Archives

  • 2018-07
  • 2018-10
  • 2018-11
  • 2019-04
  • 2019-05
  • 2019-06
  • 2019-07
  • 2019-08
  • 2019-09
  • 2019-10
  • 2019-11
  • 2019-12
  • 2020-01
  • 2020-02
  • 2020-03
  • 2020-04
  • 2020-05
  • 2020-06
  • 2020-07
  • 2020-08
  • 2020-09
  • 2020-10
  • 2020-11
  • 2020-12
  • 2021-01
  • 2021-02
  • 2021-03
  • 2021-04
  • 2021-05
  • 2021-06
  • 2021-07
  • 2021-08
  • 2021-09
  • 2021-10
  • 2021-11
  • 2021-12
  • 2022-01
  • 2022-02
  • 2022-03
  • 2022-04
  • 2022-05
  • 2022-06
  • 2022-07
  • 2022-08
  • 2022-09
  • 2022-10
  • 2022-11
  • 2022-12
  • 2023-01
  • 2023-02
  • 2023-03
  • 2023-04
  • 2023-05
  • 2023-06
  • 2023-08
  • 2023-09
  • 2023-10
  • 2023-11
  • 2023-12
  • 2024-01
  • 2024-02
  • 2024-03
  • 2024-04
  • The mechanism governing how mechanotransduction signals regu

    2024-04-02

    The mechanism governing how mechanotransduction signals regulate a number of genes involved in cartilage hemostasis remains unclarified. Mitogen-activated protein kinase (MAPK) pathways are activated by static and dynamic compression of cartilage (31 32). c-Fos/AP-1 is downstream of the MAPK pathway. Studies have demonstrated that c-Fos/AP-1 gene expression levels dramatically increase within 1 h of a variety of intact cartilage loading regimens, and that the upregulated MMP expression through c-Fos/AP-1 is suppressed by MAPK inhibition [31]. We predict that T5224 may block MAPK/c-Fos/AP-1 pathway activation in response to mechanical instability in OA cartilage. The reduction of osteophyte formation observed in the present study seemed to be a secondary effect of T-5224 following the protection of articular cartilage damage. However, McCabe et al. reported that differentially expressed fos and Jun family members could play a role in osteoblast differentiation depending on the developmental regulation of bone-specific gene expression [32]. Lewinson et al. reported that mechanical stimulation of regenerating bone by daily distraction stimulated the expression of early-response genes of the AP-1 family of transcription factors [33]. Although there are no reports regarding the direct effect of c-fos/AP-1 inhibition on osteophyte formation, future study should be warranted.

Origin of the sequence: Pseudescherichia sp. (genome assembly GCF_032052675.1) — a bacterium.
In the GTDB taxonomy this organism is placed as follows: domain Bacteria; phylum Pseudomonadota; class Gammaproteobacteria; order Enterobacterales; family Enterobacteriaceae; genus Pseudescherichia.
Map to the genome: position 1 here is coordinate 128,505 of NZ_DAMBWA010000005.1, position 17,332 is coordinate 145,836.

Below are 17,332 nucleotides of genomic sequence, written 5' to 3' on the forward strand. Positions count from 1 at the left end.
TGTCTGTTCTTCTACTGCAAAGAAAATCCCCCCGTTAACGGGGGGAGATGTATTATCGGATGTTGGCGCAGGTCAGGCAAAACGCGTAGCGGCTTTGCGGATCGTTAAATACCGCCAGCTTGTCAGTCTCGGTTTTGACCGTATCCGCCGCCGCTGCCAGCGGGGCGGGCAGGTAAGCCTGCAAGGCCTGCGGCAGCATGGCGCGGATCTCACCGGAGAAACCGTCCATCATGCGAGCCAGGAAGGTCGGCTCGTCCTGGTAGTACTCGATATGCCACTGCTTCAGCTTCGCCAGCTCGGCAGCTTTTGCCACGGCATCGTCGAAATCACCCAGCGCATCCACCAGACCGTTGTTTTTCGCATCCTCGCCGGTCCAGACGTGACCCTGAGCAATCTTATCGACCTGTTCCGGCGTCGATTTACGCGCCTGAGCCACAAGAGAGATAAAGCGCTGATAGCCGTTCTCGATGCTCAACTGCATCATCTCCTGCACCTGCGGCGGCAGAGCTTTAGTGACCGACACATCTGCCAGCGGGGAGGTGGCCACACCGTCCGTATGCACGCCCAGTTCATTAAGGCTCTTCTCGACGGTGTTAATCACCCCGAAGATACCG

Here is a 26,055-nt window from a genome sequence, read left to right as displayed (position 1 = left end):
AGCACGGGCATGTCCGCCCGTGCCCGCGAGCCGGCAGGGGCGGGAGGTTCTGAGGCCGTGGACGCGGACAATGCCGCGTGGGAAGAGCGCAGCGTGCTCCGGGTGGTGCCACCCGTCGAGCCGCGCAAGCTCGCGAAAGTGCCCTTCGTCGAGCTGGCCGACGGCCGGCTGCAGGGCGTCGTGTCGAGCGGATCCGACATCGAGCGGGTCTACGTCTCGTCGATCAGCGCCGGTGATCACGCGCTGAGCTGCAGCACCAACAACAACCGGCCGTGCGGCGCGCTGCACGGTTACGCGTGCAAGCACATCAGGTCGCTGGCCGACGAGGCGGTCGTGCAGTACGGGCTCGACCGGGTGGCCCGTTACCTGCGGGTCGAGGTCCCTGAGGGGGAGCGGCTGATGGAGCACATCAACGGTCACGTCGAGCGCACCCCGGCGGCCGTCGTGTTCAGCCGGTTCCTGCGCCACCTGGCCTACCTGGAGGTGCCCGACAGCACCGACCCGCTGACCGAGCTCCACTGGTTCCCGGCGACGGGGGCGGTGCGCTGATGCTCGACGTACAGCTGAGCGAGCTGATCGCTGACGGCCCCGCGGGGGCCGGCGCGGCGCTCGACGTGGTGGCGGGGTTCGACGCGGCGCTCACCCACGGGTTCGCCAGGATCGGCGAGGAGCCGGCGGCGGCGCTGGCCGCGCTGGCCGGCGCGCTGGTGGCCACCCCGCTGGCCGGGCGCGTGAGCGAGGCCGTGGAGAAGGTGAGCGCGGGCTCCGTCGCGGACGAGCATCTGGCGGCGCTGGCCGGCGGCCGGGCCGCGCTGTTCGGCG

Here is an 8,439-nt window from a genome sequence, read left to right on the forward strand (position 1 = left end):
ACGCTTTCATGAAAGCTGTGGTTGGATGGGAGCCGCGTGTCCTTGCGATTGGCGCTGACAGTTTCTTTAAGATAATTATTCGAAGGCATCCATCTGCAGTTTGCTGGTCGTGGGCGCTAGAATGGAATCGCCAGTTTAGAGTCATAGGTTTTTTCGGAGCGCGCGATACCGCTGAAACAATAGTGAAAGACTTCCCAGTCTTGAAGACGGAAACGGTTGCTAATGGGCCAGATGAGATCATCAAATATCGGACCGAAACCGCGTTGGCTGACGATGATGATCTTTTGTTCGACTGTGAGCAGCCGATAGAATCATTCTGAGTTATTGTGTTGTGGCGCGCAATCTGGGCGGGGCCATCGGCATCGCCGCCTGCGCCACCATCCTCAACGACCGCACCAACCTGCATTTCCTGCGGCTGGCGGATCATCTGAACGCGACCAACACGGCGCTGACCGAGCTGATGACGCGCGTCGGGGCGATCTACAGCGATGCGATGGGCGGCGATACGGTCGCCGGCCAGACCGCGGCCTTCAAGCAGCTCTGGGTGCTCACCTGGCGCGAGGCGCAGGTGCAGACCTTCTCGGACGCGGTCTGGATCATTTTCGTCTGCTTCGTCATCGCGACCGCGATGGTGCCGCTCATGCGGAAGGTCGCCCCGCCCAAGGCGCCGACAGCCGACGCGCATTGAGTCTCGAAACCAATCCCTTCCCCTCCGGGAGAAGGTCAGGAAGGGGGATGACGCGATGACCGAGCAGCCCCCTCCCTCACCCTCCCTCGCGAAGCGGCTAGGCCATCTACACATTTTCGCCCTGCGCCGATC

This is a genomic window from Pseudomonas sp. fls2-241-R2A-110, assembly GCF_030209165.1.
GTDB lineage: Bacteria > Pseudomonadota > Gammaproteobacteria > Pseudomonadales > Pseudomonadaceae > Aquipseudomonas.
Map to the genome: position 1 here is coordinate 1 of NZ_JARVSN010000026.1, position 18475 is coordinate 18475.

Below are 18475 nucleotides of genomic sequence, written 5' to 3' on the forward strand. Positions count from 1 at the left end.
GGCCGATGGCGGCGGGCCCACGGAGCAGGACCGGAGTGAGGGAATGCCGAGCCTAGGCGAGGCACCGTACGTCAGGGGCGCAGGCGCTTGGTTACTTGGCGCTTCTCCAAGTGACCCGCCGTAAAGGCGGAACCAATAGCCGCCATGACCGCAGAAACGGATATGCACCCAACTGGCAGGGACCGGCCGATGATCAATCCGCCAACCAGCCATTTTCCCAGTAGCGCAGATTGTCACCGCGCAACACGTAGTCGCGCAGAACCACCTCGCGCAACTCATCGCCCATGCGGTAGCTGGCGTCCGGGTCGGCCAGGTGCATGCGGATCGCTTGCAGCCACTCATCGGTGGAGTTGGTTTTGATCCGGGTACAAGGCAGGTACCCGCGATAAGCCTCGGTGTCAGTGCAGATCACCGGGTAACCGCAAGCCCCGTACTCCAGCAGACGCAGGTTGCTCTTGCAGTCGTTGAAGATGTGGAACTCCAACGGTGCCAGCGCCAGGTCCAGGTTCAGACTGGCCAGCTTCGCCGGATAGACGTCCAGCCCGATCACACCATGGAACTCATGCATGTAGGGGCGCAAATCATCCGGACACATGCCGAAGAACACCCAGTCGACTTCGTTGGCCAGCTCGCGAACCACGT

Acknowledgements
    Introduction Less than 2% of the human genome codes for functional proteins (Alexander et al., 2010). Scattered throughout the rest of the genome are regulatory regions that can exert control over genes hundreds of thousands of szl australia pairs away through the formation of DNA loops. Loop-based transcriptional regulation plays a part in many biological contexts but is critically important for human development and cellular differentiation (Krijger and de Laat, 2016). Alteration of DNA loops has been implicated in a variety of developmental abnormalities and human diseases (Hnisz et al., 2016; Montavon et al., 2011; Narendra et al., 2016). Typically acting in cis at distances no larger than 2 Mb, DNA loops are often confined within structures known as topologically associating domains (TADs) (Dixon et al., 2012; Nora et al., 2012; Dekker et al., 2013). TADs themselves are partitioned into two or more nuclear compartments of similar transcriptional activity (Imakaev et al., 2012; Lieberman-Aiden et al., 2009). At the local level, loops are controlled by proteins, including CCCTC-binding factor (CTCF), cohesin, Nipped-B-like protein (NIPBL), MAU2 chromatid cohesion factor homolog (MAU2), and Wings apart-like protein homolog (WAPL) (Busslinger et al., 2017; Haarhuis et al., 2017; Heidari et al., 2014; Nora et al., 2017; Rao et al., 2014; Sofueva et al., 2013). Cohesin is first loaded onto DNA by NIPBL and MAU2 (Ciosk et al., 2000). Extrusion of DNA through the cohesin complex leads to enlargement of loops. Properly oriented CTCF binding can stop or pause the extrusion process. Ultimately, cohesin is removed from chromatin by WAPL (Busslinger et al., 2017; Gandhi et al., 2006; Haarhuis et al., 2017). In addition to these cell-type-invariant mechanisms, several recent studies have demonstrated a role for tissue-specific transcription factors in loop formation (Krivega et al., 2014; Lee et al., 2017; Song et al., 2007). While our knowledge regarding the general characteristics and mechanisms of loops is improving, much less is known regarding the scope, mechanisms, and functional significance of dynamic looping events during biological processes such as cellular differentiation. Rapidly evolving DNA-sequencing-based technologies have provided increasingly comprehensive views of DNA looping in human cells and are improving our ability to address these salient questions. Hi-C is a genome-wide approach to detect contact frequencies between all mappable regions of the human genome. Application of this approach has revealed extensive chromatin reorganization, both within stable chromatin domains and in higher-order compartment localization, during embryonic stem cell differentiation and across human tissues and cell types (Dixon et al., 2015; Schmitt et al., 2016). However, the sequencing depth required to achieve high-resolution maps of contact frequency and the high number of nonspecific ligation events have made the identification of loops using Hi-C problematic.